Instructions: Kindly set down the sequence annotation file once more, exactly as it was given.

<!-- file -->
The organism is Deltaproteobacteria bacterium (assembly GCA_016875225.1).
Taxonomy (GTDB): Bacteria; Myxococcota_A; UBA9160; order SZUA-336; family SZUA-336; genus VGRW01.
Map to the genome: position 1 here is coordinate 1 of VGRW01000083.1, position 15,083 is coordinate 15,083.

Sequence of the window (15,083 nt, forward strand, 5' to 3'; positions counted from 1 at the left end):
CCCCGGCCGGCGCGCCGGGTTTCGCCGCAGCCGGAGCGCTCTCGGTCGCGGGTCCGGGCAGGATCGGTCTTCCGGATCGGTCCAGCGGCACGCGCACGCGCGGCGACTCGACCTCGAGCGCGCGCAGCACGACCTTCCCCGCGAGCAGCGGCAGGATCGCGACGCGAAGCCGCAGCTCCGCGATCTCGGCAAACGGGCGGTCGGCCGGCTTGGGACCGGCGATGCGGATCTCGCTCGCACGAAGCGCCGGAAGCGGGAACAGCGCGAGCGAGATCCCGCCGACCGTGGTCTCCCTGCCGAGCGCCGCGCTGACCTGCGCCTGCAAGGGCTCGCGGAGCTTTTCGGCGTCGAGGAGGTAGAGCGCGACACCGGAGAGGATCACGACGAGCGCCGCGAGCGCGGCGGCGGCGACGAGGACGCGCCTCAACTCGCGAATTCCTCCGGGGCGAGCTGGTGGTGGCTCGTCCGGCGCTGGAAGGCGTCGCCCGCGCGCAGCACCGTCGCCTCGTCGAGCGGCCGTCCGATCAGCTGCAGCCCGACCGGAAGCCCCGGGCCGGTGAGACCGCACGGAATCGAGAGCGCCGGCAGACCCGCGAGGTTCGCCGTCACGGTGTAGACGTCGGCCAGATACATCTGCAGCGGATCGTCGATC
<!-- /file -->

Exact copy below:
The organism is Deltaproteobacteria bacterium (assembly GCA_016875225.1).
Taxonomy (GTDB): Bacteria; Myxococcota_A; UBA9160; order SZUA-336; family SZUA-336; genus VGRW01.
Map to the genome: position 1 here is coordinate 1 of VGRW01000083.1, position 15,083 is coordinate 15,083.

Sequence of the window (15,083 nt, forward strand, 5' to 3'; positions counted from 1 at the left end):
CCCCGGCCGGCGCGCCGGGTTTCGCCGCAGCCGGAGCGCTCTCGGTCGCGGGTCCGGGCAGGATCGGTCTTCCGGATCGGTCCAGCGGCACGCGCACGCGCGGCGACTCGACCTCGAGCGCGCGCAGCACGACCTTCCCCGCGAGCAGCGGCAGGATCGCGACGCGAAGCCGCAGCTCCGCGATCTCGGCAAACGGGCGGTCGGCCGGCTTGGGACCGGCGATGCGGATCTCGCTCGCACGAAGCGCCGGAAGCGGGAACAGCGCGAGCGAGATCCCGCCGACCGTGGTCTCCCTGCCGAGCGCCGCGCTGACCTGCGCCTGCAAGGGCTCGCGGAGCTTTTCGGCGTCGAGGAGGTAGAGCGCGACACCGGAGAGGATCACGACGAGCGCCGCGAGCGCGGCGGCGGCGACGAGGACGCGCCTCAACTCGCGAATTCCTCCGGGGCGAGCTGGTGGTGGCTCGTCCGGCGCTGGAAGGCGTCGCCCGCGCGCAGCACCGTCGCCTCGTCGAGCGGCCGTCCGATCAGCTGCAGCCCGACCGGAAGCCCCGGGCCGGTGAGACCGCACGGAATCGAGAGCGCCGGCAGACCCGCGAGGTTCGCCGTCACGGTGTAGACGTCGGCCAGATACATCTGCAGCGGATCGTCGATC